The Rains


You’re doing okay, I hope? Your previous letter painted a dire picture, said you hadn’t gotten out of bed in a few days, I’m sorry to hear. My thoughts are that you should drink less tea, more water, and have a banana every morning. I eat two a day, and my energy is through the roof. I walk three laps on the grounds without stopping, let them take that to the bank and cash it.

They probably have. Explains the new nurse uniforms but the lack of new food in the cafeteria. Consistency, at least.

I have a picture on my nightstand now, they put it in the other night. Apparently they found it in storage among my bags. The nurse told me it was you and me on our wedding day. Do you believe that? We were married once. Funny, but when I read your letters I get a sense that you don’t know who I am. I also picture you with almond hair down to your shoulders, and a little curly, but in this wedding picture, that they say is us, you have blond hair just past your ears.

But I don’t recall your face.

The picture is in my room, I’m outside on a bench writing this, watching the other residents avoid the drizzle that’s been coming down all morning. Rain, something I’ve never worried about despite everything.

The others, their skin is sensitive. Ronny’s turning red, and Gloria’s nose is stripping away already. It’ll take a few days for them to replace it this time. It’s almost like their faces never fully recovered. But that’s how it is and they just haven’t grown used to it. These kids. I say kids, but none of them could return to work if they tried, ages what they are. Shame. Bones are so brittle, but only because they never knew how to use them right.

I wish we could have stuck together through it all, Maude. I’ve forgotten your face again. Did your eyes remain blue? And your ears, are they still… do you still have them?

When I look in the mirror, I see the bending cartilage and reconstructed plastic, but little else that resembles me, the me that I can see in the back of my mind, somewhere in the haze and the leaves that stick to memories, blocking the view.

They are wonders, these doctors, but they’ll never bring me back to the young boy I once was, the one who met a girl and married her on the edge of the ocean. Back when the ocean was blue, and not grey, and the sky was blue and the rain didn’t scare us under our roofs. When I stand under the rain now, my hands burn but my skin remains tough, doesn’t fade. I’ve built up a tolerance over the years, and I’m the only one who can stand the rain.

I think the rest are jealous, or maybe they’re waiting for the day when my skin won’t hold any longer. Then they can watch me melt. That’d be a sight.

I wish you would get out of bed, Maude. You would so enjoy the rain, walking between the drops that other people run from, and then we’d have the world to ourselves.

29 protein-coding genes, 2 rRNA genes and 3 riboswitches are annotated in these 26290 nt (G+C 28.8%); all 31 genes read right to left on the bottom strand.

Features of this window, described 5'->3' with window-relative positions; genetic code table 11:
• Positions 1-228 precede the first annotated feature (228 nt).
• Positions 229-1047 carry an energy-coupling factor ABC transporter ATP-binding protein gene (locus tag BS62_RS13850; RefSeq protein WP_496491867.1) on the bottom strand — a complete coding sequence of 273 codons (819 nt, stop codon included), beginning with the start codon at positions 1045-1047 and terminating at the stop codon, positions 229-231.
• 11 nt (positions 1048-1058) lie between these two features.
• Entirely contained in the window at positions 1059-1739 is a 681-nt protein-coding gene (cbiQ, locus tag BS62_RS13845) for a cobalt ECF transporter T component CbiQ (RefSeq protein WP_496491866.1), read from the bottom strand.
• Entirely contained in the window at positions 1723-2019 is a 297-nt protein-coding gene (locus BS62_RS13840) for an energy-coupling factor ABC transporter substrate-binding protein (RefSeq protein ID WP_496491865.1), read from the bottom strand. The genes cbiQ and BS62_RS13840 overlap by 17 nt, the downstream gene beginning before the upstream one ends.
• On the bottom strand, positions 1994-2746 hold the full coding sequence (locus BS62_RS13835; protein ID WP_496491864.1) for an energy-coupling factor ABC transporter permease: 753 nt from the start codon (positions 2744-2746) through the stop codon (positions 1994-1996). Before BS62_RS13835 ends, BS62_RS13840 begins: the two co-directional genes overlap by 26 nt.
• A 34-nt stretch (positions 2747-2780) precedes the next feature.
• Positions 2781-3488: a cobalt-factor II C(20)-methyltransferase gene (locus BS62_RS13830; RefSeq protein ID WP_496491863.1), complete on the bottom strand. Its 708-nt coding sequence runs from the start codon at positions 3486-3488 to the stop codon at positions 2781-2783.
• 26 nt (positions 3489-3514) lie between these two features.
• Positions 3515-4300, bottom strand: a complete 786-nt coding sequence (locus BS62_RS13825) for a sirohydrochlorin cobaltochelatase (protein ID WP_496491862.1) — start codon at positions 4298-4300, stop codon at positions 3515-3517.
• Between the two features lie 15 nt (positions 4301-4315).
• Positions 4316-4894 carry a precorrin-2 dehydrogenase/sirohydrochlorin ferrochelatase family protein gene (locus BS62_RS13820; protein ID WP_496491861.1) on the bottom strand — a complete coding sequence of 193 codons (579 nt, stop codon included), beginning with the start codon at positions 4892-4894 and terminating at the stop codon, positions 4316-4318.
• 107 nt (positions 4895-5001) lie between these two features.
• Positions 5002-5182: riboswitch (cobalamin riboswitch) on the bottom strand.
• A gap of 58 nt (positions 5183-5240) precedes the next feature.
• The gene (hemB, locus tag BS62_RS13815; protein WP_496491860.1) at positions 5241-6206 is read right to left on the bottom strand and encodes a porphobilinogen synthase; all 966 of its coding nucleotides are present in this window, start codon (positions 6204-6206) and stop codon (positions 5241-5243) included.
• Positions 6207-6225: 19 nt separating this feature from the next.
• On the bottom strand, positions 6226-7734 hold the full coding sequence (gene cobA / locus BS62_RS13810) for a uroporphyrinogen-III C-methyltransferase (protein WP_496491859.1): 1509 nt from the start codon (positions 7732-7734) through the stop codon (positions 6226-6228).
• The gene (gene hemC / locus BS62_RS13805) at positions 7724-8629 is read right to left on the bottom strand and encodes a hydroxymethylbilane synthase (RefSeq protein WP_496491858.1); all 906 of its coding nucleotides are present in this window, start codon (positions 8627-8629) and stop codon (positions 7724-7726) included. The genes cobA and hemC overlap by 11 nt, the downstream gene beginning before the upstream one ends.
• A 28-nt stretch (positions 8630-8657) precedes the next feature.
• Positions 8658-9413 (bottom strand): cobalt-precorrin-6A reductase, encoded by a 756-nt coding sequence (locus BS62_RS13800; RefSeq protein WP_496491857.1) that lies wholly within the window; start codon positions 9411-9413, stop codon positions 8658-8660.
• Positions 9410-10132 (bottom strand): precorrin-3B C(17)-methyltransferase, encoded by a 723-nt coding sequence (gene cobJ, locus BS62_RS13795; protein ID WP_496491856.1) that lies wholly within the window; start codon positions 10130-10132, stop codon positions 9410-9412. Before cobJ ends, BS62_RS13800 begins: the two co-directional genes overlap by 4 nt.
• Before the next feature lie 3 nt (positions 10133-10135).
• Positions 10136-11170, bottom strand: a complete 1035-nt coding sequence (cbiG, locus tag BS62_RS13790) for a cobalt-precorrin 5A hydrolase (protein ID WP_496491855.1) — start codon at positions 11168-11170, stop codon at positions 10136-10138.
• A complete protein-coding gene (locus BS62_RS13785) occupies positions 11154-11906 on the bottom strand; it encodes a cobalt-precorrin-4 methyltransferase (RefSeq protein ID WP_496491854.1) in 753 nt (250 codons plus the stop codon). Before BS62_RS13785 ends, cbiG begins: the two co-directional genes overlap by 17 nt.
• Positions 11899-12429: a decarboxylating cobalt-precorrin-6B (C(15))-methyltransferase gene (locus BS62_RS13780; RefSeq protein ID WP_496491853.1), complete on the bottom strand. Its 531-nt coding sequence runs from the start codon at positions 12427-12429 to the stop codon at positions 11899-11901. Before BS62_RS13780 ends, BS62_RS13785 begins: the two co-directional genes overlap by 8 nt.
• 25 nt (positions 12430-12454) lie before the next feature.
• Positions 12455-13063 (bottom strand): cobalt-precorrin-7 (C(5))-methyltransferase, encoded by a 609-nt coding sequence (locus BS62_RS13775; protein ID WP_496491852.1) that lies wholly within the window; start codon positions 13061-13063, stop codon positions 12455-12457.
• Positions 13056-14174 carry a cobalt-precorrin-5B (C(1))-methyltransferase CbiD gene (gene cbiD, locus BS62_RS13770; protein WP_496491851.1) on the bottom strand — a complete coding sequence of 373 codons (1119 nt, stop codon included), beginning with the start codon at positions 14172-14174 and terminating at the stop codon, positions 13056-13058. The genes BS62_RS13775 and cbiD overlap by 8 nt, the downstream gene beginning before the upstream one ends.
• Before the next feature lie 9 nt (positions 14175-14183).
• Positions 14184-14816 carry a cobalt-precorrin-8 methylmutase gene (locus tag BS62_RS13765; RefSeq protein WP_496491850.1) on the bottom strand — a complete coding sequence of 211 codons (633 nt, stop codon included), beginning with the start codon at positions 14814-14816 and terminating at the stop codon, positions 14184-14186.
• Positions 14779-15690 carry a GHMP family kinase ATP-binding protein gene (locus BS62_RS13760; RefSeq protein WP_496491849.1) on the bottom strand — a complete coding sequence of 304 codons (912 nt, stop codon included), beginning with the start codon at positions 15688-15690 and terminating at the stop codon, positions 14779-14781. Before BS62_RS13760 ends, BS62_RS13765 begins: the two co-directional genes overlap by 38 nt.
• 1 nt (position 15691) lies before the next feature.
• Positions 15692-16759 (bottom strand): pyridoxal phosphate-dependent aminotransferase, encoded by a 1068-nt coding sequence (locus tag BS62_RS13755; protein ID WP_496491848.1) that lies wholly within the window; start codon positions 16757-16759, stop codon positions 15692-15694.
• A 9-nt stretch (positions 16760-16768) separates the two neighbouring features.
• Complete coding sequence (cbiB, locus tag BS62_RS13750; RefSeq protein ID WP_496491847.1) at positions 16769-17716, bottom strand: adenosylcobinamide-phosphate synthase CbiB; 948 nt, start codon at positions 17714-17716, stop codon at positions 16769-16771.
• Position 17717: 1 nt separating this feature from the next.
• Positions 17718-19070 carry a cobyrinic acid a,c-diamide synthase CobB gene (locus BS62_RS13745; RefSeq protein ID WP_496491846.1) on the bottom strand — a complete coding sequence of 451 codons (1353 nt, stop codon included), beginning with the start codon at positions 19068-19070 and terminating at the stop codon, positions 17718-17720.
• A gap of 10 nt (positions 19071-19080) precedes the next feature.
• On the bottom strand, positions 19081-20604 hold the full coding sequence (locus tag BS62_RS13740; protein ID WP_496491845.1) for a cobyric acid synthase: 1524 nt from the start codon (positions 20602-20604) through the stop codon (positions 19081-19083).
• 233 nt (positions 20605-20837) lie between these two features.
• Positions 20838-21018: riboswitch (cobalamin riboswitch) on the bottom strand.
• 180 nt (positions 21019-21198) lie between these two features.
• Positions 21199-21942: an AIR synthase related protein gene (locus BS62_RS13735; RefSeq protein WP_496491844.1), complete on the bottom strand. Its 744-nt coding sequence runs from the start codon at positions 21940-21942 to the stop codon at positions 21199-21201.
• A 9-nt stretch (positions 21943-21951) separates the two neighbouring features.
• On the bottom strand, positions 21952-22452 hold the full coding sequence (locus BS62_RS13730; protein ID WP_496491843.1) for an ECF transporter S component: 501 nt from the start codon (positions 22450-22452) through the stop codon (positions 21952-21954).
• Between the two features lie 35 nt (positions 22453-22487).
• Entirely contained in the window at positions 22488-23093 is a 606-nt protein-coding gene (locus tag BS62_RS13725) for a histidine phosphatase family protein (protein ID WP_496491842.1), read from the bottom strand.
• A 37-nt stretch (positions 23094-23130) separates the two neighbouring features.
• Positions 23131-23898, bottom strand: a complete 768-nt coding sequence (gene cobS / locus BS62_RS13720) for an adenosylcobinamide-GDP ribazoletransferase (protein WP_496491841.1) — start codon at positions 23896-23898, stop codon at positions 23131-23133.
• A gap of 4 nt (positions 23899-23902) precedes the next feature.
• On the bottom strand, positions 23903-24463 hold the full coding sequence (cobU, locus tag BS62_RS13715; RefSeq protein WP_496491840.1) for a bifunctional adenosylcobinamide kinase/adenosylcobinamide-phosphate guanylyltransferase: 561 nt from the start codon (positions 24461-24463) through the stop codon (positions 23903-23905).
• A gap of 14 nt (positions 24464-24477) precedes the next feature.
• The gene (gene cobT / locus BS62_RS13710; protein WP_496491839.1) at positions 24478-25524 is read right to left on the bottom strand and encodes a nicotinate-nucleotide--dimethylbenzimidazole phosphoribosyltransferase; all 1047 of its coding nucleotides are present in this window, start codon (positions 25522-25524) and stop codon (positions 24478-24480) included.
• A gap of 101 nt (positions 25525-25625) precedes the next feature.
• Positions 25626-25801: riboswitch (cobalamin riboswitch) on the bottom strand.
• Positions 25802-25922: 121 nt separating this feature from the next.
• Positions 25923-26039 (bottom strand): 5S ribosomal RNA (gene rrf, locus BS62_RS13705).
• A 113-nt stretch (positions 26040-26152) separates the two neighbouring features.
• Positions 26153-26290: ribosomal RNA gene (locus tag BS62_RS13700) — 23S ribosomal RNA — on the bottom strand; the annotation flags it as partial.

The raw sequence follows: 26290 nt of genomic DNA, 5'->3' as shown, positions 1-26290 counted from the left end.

I hope you get out of bed soon, Maude.




To Eddie. From Maude.

I am not married. Must be somebody else in that photo, I do have almond hair though.

I have a stack of letters at my bedside, all from you, so I suppose we once knew each other. But your words and pages are my company, so I will thank you for them.

Only one nurse, older than I am, if you can believe it, visits me to make sure I eat and can use the bathroom.

The bed is my comfort zone. The nurse won’t let me walk but the few yards to the bathroom, which isn’t so bad. My toes hurt by the time I get back into bed.

My skin layers are very thin, like a wax paper that’s been dragged through the wash. Even holding this pencil is taking great resilience to keep writing. I’ll have to send this letter shortly, wouldn’t want to hold onto it for later and forget to send it.

But I also do not remember your face. I want to see it soon.

Do not forget to walk on the stones when you make it to the river it’s the only way to cross. I will be waiting.



Dear Maude,

I tried, I really did. Hopefully the Postals find this letter and can bring it to you.

You said your toes hurt after you walk to the bathroom, I know a little of that feeling, but only a little. My toes are now gone. And my feet. I listened to your words, read them aloud, and when I tried to cross the river, the stones crumbled. Hadn’t felt the weight of a person in ages, I suppose.

Once my legs hit the water, that was it.

River water is more toxic than the rains, it turns out. I’ll soon be simmering away, or gone hungry and unable to sustain myself. My arms are too weak to pull myself loose, and you’re still miles away, and my home is far behind.

I have a snack with me, so at least will go out with a full stomach and a taste that will keep my senses satiated as I think of you and your almond hair.

I still hope that one day you will get outside to stand in the rain one day, Maude. When you do, write me a note?

I’ll see it.

As I now see your face.


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